Lake Michigan Coastal Dunes
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Lake Michigan Coastal Dune Home
Introduction to Lake Michigan Coastal Dunes
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Wind, Sand and Coastal Dunes
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Environment - Winter and spring thaws

Thaws--periods of warming that interrupt winter processes--occur on Lake Michigan coastal dunes during the winter and early spring. Above-freezing temperatures change dune conditions during and after the thaw.

During the thaw:

  • Frozen ground thaws from the surface down, most often resulting in a layer of damp sand on top of a frozen sand layer.
  • Slope instability in thawed or wet sand produces small mass movements such as flows and slumps.
  • Melting snow and ice produce meltwater which ponds at the surface if drainage is prevented by frozen ground.
  • Previously-dry sand becomes wet as liquid water drains into sand or moves laterally through sand above frozen layers.
  • Surfaces dry as water evaporates. Cool temperatures and large amounts of water from melting snow and ice keep drying rates slow.

Soggy beach during February thaw in Hoffmaster State Park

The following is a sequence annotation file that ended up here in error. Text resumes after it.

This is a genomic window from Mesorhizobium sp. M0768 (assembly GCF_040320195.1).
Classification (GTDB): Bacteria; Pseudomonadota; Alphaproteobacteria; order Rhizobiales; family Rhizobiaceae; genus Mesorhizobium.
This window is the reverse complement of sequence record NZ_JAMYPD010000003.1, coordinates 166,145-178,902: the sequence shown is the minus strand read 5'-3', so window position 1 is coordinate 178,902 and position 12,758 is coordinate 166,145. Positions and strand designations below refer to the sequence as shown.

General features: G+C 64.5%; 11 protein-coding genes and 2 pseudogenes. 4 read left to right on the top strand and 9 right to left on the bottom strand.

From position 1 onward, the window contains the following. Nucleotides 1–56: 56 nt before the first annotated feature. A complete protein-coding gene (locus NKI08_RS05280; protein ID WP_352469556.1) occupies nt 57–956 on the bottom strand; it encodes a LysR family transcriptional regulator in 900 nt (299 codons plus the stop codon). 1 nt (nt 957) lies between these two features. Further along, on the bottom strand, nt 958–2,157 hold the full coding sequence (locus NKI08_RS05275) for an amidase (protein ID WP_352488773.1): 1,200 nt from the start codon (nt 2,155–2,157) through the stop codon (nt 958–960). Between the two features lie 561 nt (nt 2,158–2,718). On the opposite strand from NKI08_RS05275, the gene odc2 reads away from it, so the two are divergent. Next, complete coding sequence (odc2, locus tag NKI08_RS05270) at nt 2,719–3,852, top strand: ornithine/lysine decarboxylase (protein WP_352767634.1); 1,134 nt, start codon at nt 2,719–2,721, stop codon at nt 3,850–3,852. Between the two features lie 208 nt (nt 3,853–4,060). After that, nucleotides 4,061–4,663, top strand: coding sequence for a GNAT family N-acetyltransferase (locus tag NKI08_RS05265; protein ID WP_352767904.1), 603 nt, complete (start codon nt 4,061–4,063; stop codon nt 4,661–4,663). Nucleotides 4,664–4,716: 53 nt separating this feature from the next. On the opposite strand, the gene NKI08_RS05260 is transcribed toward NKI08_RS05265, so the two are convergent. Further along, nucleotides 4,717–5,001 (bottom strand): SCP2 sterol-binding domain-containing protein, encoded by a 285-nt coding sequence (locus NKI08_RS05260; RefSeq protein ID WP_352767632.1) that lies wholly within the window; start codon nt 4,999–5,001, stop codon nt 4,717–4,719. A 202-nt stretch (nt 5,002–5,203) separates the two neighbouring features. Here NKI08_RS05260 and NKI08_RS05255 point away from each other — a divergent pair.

Mid-February thaw melts snow and ice and thaws top layers of frozen ground. (Hoffmaster State Park in February 2002.)

...After the thaw:

  • Water ponded on the surface freezes to become surface ice.
  • The ground freezes from the surface down. Frozen ground may have higher moisture contents than before the thaw because of the movement of water into the sand.





During thaws, sand movement by wind occurs by warm-season processes: exposed dry sand will move if wind speeds exceed threshold levels. The amount of moisture present from melting snow and ice restricts sand movement from many dune surfaces.

After thaws, sand movement by wind occurs by cold-season processes: exposed sand moves if it is released from frozen ground by sublimation or impact. Increased water in the frozen ground (from meltwater during the thaw) strengthens the cementation of frozen sand and slows down the rate of sand grain release by sublimation.

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Last updated 03/23/10.